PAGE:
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Lay off the rental sector, lettings expert warns politicians

A high profile letting agent has urged politicians to lay off the private rented sector and stop overloading it with confusion.

Lisa Simon, head of lettings at Carter Jonas, says that incoming rules including the mandatory installation of smoke detector and carbon monoxide alarms, changes to Section 21 notices and the controversial Right to Rent scheme have left landlords with too much to absorb in too little time. 

Just last week the Residential Landlords Association claimed that there is a major drafting error in Government regulations for changes to Section 21 notices coming into force on October 1 as part of the Deregulation Act.


What’s more, despite being rejected in the House of Lords the week before, rules that require landlords to install carbon monoxide alarms and smoke detectors in rented properties will in fact be introduced on the same date

“Landlords thought they had a reprieve in meeting the deadline only to find this week that the legislation had gone through with exactly two weeks to the deadline so those who prevaricated now need to rush to avoid possible £5,000 fines,” says Simon.

“On top of this, Section 21 notice rules are supposed to have been clarified but many people are still unclear about them despite the October 1 implementation date.”

She also draws attention to the proposed national rollout of the Right to Rent scheme which will require landlords or their letting agents to check the immigration status of tenants.

After May’s general election and the pilot scheme in the West Midlands, Prime Minister David Cameron said the scheme would be introduced on a national basis this autumn.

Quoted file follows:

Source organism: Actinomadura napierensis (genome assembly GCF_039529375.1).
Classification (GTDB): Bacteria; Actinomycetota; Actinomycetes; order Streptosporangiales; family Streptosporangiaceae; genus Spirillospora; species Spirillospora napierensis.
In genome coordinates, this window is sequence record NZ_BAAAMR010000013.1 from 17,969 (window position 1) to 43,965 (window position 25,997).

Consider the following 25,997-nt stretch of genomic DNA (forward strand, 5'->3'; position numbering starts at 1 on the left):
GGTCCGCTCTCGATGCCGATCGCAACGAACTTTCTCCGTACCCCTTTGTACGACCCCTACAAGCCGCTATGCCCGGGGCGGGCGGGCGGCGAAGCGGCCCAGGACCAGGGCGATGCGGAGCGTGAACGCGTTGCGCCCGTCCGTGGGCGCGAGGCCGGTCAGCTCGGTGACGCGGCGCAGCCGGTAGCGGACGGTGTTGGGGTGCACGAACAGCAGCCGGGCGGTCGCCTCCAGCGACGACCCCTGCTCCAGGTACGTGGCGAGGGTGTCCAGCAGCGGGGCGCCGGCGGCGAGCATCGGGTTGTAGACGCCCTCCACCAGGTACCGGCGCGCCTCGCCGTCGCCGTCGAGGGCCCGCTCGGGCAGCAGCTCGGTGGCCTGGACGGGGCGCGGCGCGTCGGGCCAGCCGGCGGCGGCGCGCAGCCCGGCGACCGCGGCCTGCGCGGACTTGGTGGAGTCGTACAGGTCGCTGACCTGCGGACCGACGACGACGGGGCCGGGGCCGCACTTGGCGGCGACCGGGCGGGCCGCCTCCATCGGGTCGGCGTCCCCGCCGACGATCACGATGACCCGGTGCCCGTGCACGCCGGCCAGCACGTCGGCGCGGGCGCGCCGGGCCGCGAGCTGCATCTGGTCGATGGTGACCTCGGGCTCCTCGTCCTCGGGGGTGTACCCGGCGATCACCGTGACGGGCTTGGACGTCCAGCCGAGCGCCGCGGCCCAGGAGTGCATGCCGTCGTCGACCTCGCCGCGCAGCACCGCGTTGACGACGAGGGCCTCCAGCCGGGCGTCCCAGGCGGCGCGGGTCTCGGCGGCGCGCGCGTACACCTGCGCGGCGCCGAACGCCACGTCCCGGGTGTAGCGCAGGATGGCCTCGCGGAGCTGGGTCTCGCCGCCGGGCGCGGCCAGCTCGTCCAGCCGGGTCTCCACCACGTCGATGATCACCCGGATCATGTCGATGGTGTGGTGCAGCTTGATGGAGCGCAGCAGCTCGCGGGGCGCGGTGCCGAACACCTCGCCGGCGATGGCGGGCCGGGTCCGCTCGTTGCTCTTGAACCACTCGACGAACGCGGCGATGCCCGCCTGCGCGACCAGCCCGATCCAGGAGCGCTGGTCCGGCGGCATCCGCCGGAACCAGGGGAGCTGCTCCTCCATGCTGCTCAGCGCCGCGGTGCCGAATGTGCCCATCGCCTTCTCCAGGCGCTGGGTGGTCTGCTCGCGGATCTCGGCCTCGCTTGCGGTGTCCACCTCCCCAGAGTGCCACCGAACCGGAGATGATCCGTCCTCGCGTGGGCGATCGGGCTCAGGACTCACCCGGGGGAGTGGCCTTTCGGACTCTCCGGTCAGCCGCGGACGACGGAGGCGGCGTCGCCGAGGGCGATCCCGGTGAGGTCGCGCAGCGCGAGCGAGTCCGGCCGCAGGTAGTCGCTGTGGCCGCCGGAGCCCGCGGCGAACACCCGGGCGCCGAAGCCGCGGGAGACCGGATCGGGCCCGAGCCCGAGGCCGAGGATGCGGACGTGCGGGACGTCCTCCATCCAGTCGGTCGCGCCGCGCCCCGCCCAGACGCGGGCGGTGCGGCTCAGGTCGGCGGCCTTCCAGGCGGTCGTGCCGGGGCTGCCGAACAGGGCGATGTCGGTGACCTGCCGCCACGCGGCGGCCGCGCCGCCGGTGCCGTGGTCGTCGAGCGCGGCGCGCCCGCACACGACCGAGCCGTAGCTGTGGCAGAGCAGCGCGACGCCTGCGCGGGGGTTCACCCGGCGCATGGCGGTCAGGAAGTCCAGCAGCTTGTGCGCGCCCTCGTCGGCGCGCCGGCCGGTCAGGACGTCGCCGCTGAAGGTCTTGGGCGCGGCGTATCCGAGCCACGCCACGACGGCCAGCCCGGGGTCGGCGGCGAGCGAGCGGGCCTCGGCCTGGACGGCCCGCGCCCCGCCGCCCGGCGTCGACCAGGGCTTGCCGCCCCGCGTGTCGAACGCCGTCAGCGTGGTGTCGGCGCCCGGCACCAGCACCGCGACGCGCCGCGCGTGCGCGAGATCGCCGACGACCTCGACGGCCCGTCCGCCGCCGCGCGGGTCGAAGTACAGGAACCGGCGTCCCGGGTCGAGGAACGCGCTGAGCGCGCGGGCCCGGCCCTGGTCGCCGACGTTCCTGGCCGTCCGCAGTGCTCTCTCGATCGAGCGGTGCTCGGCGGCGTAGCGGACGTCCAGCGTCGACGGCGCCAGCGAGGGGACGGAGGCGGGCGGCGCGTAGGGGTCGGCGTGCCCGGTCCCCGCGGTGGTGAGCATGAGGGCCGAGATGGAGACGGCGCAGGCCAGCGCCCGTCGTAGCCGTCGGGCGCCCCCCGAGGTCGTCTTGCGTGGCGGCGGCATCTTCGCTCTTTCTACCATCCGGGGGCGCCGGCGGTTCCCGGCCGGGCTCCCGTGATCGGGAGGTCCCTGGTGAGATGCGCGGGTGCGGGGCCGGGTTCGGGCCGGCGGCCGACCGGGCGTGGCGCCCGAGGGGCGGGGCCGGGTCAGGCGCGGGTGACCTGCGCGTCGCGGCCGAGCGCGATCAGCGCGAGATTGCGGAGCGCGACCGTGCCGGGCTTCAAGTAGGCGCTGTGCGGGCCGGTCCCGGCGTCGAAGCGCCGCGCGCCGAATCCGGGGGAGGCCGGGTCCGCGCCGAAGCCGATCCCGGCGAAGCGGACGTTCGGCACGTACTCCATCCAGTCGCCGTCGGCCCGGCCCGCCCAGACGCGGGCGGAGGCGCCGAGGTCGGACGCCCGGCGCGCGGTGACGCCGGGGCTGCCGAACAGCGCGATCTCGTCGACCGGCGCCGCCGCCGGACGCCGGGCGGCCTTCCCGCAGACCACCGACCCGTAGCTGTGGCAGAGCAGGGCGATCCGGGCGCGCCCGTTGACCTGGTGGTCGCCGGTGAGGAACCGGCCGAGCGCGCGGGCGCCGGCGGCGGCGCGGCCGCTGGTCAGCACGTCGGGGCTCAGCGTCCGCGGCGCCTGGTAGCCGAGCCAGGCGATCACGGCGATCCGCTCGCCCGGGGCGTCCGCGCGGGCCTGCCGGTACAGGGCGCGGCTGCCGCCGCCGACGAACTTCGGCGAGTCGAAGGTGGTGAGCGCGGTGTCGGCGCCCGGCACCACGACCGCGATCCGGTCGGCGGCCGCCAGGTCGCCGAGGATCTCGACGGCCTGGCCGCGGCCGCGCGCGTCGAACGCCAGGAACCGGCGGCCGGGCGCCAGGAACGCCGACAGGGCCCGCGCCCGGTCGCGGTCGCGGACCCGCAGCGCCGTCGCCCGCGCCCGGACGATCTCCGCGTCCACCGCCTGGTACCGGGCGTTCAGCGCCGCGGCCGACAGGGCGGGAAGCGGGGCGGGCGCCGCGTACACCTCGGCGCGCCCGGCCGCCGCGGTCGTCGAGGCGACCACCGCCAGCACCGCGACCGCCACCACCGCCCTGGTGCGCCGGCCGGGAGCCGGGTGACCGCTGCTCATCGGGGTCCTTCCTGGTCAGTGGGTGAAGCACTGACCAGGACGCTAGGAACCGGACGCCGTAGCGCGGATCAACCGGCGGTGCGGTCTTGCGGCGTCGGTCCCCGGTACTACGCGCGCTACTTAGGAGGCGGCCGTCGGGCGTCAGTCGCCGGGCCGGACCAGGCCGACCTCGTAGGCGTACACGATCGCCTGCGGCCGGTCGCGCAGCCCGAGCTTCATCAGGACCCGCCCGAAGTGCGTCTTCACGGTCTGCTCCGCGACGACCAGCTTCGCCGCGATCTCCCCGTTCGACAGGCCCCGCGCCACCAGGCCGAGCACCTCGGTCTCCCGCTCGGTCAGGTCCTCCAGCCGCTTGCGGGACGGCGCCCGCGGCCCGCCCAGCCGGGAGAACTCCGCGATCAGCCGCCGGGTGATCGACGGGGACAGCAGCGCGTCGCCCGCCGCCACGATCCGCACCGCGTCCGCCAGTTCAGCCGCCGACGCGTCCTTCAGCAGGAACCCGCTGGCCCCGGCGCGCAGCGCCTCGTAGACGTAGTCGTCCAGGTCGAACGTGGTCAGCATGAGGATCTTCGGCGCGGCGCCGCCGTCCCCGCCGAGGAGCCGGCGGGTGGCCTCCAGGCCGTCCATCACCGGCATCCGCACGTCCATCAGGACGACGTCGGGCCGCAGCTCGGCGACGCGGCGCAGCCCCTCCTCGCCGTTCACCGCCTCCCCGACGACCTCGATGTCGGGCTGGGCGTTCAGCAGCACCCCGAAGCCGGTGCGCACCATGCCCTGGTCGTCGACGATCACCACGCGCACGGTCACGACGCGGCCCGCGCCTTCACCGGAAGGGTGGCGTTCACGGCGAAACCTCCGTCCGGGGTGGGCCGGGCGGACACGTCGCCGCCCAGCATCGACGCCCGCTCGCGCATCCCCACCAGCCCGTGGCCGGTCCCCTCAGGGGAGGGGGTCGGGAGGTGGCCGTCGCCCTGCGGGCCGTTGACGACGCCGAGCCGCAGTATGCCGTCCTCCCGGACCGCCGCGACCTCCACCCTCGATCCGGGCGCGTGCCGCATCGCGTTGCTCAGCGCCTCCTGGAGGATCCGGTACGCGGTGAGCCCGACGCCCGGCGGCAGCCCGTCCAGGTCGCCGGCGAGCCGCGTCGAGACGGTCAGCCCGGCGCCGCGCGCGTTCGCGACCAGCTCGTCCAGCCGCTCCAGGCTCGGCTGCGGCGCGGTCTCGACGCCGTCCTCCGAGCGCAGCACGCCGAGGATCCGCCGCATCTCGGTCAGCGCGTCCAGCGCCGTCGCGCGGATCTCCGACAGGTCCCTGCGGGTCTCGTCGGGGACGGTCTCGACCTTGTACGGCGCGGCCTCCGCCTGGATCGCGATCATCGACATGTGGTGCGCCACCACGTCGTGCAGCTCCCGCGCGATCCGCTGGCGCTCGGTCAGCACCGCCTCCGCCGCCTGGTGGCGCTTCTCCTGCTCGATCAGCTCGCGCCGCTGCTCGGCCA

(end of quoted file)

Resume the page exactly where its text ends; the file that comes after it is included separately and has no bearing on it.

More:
“Well, autumn is here and no-one has any idea what is going on,” Simon adds. “We can’t carry on suffering rushed legislation, even where it is being pushed through with good intentions.” 

She says that due to the current migration crisis in Europe if immigration checks were introduced now it would be an ‘absolute nightmare’. 

The lettings expert argues that it must not go ahead until things are more settled, both in terms of population movement and discovering just how effective the trial period has been.

“I would plead with the political classes to leave the lettings sector alone until the New Year at least while the October 1 changes have a chance to bed down,” she says. 

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  • Andrew McCausland

    Lisa speaks from a position of authority within the industry. Her comments express very well the concerns of others in the lettings sector. One would hope that the politicians will listen to the reasonable voices raised in opposition to the current plethora of changes and additional burdens placed on us.

    I am not a strident opponent of change, or have a political motivation to upset the current legislature. I support many of the proposed changes, but this is too much too quickly.

    We all need a strong, well legislated PRS. The current rate of change will not help achieve this. It simply overburdens the, particularly small, landlords who want to provide a great service for their tenants but who at the moment don't know what is going to happen next.


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